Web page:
“As the economic implications of COVID-19 unfold, Americans are simultaneously dealing with not only immediate concerns around physical health and lifestyle changes but also longer-term concerns about their financial health,” says Fiona O’Donnell, director, Mintel Reports US. “Expect to see consumers evaluate their lifestyles and reduce discretionary spending. With economic recovery contingent on COVID-19 containment, consumer confidence will lag, followed by a sharp contraction later this year.”

Mintel research spanning the 2007-09 recession and the years beyond, suggests there are four economic indicators that play an especially important role in predicting consumer spending patterns: unemployment, confidence, income, and savings rates.

Few factors are as influential on consumer optimism as the unemployment rate. Consumers often reduce spending when the rate increases due to concerns about their own job prospects as well as those of loved ones. Consumer sentiment is important to watch because as confidence drops, spending contracts.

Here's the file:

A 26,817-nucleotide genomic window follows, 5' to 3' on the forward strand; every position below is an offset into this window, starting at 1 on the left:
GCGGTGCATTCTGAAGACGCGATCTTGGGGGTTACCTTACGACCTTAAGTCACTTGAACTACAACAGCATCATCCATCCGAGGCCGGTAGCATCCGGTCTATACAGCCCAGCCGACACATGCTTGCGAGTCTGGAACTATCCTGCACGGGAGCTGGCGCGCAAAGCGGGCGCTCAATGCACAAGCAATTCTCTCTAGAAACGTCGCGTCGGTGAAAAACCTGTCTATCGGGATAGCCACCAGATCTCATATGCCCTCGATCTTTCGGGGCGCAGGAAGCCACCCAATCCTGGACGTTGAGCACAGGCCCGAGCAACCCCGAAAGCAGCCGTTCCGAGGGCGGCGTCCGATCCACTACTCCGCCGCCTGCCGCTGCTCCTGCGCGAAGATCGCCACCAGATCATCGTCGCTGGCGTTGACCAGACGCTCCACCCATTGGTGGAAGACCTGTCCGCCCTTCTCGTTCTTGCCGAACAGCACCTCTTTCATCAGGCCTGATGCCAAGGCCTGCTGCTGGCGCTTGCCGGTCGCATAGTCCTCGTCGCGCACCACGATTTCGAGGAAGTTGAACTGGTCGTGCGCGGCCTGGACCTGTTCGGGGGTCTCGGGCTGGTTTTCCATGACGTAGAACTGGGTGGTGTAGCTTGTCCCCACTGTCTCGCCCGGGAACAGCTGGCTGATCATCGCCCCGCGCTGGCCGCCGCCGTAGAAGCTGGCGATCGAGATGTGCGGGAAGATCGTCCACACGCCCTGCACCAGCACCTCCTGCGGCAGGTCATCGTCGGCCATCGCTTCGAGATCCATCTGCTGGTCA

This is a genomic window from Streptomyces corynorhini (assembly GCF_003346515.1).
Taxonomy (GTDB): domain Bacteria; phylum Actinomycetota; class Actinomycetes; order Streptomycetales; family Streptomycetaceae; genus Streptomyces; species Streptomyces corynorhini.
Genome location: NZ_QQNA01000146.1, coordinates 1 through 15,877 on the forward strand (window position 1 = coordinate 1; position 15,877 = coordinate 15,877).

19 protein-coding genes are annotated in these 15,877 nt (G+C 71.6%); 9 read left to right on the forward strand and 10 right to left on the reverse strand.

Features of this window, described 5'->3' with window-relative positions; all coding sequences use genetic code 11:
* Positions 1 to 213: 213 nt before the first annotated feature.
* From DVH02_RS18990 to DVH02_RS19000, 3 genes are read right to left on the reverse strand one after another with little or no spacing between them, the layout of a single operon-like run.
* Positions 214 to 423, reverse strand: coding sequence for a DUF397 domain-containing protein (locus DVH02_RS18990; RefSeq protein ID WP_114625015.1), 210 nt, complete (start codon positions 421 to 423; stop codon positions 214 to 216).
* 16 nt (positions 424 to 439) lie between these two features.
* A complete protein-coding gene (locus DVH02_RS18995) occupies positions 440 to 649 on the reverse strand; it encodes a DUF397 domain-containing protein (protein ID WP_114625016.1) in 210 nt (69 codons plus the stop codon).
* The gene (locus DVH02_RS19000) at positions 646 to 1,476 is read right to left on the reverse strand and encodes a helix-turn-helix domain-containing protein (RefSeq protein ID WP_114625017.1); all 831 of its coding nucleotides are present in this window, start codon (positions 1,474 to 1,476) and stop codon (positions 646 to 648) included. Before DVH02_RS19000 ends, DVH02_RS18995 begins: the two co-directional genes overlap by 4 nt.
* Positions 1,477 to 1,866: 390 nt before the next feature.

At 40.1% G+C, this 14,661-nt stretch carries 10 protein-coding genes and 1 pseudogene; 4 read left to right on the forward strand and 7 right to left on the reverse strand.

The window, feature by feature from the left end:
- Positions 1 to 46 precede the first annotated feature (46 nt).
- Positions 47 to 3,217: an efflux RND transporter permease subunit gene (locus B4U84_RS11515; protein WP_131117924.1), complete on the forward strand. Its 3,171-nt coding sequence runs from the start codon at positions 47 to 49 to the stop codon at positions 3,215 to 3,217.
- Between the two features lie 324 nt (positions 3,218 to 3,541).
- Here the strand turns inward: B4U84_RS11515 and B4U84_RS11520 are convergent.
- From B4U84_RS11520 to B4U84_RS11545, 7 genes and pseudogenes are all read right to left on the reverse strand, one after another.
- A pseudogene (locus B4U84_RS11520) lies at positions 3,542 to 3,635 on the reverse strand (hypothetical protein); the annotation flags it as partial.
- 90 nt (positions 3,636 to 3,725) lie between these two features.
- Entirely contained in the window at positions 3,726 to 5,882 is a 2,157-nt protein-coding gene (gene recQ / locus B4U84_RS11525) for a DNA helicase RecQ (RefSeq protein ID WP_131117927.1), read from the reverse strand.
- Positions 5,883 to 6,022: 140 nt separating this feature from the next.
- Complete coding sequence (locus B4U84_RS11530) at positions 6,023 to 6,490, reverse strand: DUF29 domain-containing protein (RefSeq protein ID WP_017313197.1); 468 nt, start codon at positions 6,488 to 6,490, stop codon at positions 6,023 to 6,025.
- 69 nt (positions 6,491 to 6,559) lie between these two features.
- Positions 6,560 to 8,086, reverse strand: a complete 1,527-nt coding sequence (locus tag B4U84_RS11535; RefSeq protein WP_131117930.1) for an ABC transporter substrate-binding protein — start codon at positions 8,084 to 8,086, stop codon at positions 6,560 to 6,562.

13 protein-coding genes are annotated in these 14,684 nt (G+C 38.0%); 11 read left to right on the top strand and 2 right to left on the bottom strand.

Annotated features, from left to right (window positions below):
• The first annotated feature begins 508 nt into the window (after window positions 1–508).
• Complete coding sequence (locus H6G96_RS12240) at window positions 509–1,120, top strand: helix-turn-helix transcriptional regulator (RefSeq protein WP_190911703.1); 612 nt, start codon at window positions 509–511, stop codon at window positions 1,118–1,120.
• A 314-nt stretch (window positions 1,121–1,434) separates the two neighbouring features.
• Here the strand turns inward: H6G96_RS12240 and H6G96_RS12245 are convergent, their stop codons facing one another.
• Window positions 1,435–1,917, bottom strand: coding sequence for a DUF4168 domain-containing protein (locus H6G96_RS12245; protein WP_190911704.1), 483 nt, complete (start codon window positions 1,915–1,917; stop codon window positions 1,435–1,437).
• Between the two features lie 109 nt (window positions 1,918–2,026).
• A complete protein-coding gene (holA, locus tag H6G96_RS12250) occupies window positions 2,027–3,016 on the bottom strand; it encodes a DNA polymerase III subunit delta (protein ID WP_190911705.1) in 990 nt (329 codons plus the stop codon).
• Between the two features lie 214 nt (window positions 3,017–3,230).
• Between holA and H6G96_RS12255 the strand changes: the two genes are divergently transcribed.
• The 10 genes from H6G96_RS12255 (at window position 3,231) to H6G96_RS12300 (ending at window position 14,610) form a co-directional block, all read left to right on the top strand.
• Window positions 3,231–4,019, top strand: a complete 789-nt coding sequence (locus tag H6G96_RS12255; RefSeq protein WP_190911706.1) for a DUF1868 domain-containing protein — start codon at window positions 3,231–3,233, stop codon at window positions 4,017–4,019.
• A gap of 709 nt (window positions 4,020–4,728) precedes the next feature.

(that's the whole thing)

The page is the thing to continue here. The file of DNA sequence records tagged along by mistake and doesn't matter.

“Fewer Americans working means less spending and a focus on the necessities,” O’Donnell says. “This downturn promises to alter consumer priorities beyond the recovery period. Perceptions of value will change, and consumers will question whether premium-priced products are worth the additional cost.”